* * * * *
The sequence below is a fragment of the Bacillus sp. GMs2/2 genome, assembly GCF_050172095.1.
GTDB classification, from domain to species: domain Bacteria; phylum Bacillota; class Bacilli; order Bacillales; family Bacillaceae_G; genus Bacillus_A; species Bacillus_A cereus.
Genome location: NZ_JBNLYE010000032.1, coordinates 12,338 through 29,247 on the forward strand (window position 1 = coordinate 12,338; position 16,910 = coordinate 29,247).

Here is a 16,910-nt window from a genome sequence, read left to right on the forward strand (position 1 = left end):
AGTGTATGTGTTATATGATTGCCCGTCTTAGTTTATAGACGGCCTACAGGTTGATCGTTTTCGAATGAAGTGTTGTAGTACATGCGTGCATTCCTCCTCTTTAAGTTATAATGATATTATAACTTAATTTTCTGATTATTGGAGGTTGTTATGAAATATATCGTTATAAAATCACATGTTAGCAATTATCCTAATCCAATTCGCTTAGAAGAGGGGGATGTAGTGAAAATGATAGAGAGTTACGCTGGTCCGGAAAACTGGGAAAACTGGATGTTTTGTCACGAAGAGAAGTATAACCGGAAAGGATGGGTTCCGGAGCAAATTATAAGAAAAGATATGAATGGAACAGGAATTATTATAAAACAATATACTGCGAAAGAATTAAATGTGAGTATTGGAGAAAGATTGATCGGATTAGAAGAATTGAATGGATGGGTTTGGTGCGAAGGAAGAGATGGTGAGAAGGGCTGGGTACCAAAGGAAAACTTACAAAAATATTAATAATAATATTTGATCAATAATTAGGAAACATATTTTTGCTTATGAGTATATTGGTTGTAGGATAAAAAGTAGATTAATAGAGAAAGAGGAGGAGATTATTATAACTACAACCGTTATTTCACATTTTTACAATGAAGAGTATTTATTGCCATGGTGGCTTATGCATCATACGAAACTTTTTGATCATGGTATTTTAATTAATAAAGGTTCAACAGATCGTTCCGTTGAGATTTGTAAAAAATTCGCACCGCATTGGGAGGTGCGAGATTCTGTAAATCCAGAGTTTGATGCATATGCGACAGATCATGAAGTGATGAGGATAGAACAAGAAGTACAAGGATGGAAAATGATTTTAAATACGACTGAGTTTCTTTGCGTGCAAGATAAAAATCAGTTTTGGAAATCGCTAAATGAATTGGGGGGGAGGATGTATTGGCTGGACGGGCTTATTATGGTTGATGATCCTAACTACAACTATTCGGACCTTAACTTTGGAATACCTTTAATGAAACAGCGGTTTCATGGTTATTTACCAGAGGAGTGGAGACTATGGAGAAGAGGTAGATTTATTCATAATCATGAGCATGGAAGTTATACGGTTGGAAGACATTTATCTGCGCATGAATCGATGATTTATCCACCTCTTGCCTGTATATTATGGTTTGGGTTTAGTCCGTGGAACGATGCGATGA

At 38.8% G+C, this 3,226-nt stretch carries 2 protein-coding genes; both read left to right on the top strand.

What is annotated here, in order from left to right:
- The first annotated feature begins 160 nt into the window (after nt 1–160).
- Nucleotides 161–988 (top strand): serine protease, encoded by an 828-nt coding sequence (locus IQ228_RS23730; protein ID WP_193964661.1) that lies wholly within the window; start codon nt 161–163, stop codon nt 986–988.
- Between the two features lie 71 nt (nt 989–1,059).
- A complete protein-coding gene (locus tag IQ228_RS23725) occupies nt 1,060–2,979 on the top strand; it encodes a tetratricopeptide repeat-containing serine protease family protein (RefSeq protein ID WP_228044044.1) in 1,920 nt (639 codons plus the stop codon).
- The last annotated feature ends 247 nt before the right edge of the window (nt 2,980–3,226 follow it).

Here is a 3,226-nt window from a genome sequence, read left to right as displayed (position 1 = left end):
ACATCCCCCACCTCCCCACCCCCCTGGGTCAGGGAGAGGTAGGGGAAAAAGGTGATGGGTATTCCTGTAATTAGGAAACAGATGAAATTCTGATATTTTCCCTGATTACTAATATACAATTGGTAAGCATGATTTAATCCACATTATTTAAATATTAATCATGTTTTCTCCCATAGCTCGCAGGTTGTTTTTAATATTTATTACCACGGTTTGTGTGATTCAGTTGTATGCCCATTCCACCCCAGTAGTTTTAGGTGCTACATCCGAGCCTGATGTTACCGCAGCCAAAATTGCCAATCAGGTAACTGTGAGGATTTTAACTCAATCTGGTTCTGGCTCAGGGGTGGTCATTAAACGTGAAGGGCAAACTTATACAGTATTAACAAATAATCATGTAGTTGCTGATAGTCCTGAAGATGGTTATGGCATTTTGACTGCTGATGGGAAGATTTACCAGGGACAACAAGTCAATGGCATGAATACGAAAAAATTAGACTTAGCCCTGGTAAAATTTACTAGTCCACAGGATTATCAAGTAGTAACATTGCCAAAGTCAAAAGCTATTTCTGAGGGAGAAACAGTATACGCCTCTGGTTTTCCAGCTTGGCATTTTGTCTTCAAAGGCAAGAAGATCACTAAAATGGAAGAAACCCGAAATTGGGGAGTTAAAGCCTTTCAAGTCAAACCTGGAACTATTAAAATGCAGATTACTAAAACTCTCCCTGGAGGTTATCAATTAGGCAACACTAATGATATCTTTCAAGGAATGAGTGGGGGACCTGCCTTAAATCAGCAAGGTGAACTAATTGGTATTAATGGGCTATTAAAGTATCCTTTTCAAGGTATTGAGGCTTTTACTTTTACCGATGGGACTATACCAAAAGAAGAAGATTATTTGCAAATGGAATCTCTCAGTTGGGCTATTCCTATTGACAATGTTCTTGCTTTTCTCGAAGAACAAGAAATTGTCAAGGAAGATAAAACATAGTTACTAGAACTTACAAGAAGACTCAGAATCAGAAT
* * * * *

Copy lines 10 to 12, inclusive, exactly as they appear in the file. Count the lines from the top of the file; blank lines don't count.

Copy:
- Between the two features lie 71 nt (nt 989–1,059).
- A complete protein-coding gene (locus tag IQ228_RS23725) occupies nt 1,060–2,979 on the top strand; it encodes a tetratricopeptide repeat-containing serine protease family protein (RefSeq protein ID WP_228044044.1) in 1,920 nt (639 codons plus the stop codon).
- The last annotated feature ends 247 nt before the right edge of the window (nt 2,980–3,226 follow it).